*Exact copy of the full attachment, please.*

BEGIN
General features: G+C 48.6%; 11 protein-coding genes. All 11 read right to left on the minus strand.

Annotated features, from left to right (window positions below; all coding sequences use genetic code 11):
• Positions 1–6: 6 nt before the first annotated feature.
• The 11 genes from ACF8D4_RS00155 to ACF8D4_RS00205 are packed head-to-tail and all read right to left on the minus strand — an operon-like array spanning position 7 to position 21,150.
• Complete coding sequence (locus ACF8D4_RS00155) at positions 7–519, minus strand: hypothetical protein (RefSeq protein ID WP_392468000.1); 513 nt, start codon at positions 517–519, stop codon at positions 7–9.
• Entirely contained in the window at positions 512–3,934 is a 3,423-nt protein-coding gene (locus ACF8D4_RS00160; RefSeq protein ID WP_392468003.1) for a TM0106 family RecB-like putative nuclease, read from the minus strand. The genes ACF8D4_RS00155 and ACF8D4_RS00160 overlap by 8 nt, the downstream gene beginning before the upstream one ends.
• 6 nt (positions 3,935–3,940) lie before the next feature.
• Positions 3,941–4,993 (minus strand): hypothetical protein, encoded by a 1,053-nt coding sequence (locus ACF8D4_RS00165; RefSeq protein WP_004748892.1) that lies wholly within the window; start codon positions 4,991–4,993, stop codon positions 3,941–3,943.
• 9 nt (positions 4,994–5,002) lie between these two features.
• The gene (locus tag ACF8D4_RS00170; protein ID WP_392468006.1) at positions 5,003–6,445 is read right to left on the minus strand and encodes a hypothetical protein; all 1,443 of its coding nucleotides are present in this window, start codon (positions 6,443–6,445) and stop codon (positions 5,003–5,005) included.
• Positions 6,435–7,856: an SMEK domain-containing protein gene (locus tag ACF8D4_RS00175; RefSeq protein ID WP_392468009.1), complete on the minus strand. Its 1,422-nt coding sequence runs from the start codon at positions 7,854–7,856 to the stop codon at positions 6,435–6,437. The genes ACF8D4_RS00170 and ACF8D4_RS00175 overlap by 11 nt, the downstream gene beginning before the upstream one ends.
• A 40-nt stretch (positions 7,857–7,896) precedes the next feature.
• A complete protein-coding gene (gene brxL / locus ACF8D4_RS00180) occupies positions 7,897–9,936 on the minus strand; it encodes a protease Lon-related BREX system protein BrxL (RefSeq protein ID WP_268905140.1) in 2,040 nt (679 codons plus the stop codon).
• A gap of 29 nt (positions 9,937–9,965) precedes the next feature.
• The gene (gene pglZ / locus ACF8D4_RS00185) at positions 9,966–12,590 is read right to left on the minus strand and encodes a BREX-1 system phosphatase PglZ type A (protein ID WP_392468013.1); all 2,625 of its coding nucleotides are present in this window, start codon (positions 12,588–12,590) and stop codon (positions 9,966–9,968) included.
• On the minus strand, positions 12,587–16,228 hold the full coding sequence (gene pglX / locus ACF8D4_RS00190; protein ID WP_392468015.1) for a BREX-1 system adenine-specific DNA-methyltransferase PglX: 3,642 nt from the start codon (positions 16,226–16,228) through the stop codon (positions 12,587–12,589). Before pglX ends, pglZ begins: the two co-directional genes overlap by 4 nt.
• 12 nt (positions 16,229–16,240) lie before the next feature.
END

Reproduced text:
General features: G+C 48.6%; 11 protein-coding genes. All 11 read right to left on the minus strand.

Annotated features, from left to right (window positions below; all coding sequences use genetic code 11):
• Positions 1–6: 6 nt before the first annotated feature.
• The 11 genes from ACF8D4_RS00155 to ACF8D4_RS00205 are packed head-to-tail and all read right to left on the minus strand — an operon-like array spanning position 7 to position 21,150.
• Complete coding sequence (locus ACF8D4_RS00155) at positions 7–519, minus strand: hypothetical protein (RefSeq protein ID WP_392468000.1); 513 nt, start codon at positions 517–519, stop codon at positions 7–9.
• Entirely contained in the window at positions 512–3,934 is a 3,423-nt protein-coding gene (locus ACF8D4_RS00160; RefSeq protein ID WP_392468003.1) for a TM0106 family RecB-like putative nuclease, read from the minus strand. The genes ACF8D4_RS00155 and ACF8D4_RS00160 overlap by 8 nt, the downstream gene beginning before the upstream one ends.
• 6 nt (positions 3,935–3,940) lie before the next feature.
• Positions 3,941–4,993 (minus strand): hypothetical protein, encoded by a 1,053-nt coding sequence (locus ACF8D4_RS00165; RefSeq protein WP_004748892.1) that lies wholly within the window; start codon positions 4,991–4,993, stop codon positions 3,941–3,943.
• 9 nt (positions 4,994–5,002) lie between these two features.
• The gene (locus tag ACF8D4_RS00170; protein ID WP_392468006.1) at positions 5,003–6,445 is read right to left on the minus strand and encodes a hypothetical protein; all 1,443 of its coding nucleotides are present in this window, start codon (positions 6,443–6,445) and stop codon (positions 5,003–5,005) included.
• Positions 6,435–7,856: an SMEK domain-containing protein gene (locus tag ACF8D4_RS00175; RefSeq protein ID WP_392468009.1), complete on the minus strand. Its 1,422-nt coding sequence runs from the start codon at positions 7,854–7,856 to the stop codon at positions 6,435–6,437. The genes ACF8D4_RS00170 and ACF8D4_RS00175 overlap by 11 nt, the downstream gene beginning before the upstream one ends.
• A 40-nt stretch (positions 7,857–7,896) precedes the next feature.
• A complete protein-coding gene (gene brxL / locus ACF8D4_RS00180) occupies positions 7,897–9,936 on the minus strand; it encodes a protease Lon-related BREX system protein BrxL (RefSeq protein ID WP_268905140.1) in 2,040 nt (679 codons plus the stop codon).
• A gap of 29 nt (positions 9,937–9,965) precedes the next feature.
• The gene (gene pglZ / locus ACF8D4_RS00185) at positions 9,966–12,590 is read right to left on the minus strand and encodes a BREX-1 system phosphatase PglZ type A (protein ID WP_392468013.1); all 2,625 of its coding nucleotides are present in this window, start codon (positions 12,588–12,590) and stop codon (positions 9,966–9,968) included.
• On the minus strand, positions 12,587–16,228 hold the full coding sequence (gene pglX / locus ACF8D4_RS00190; protein ID WP_392468015.1) for a BREX-1 system adenine-specific DNA-methyltransferase PglX: 3,642 nt from the start codon (positions 16,226–16,228) through the stop codon (positions 12,587–12,589). Before pglX ends, pglZ begins: the two co-directional genes overlap by 4 nt.
• 12 nt (positions 16,229–16,240) lie before the next feature.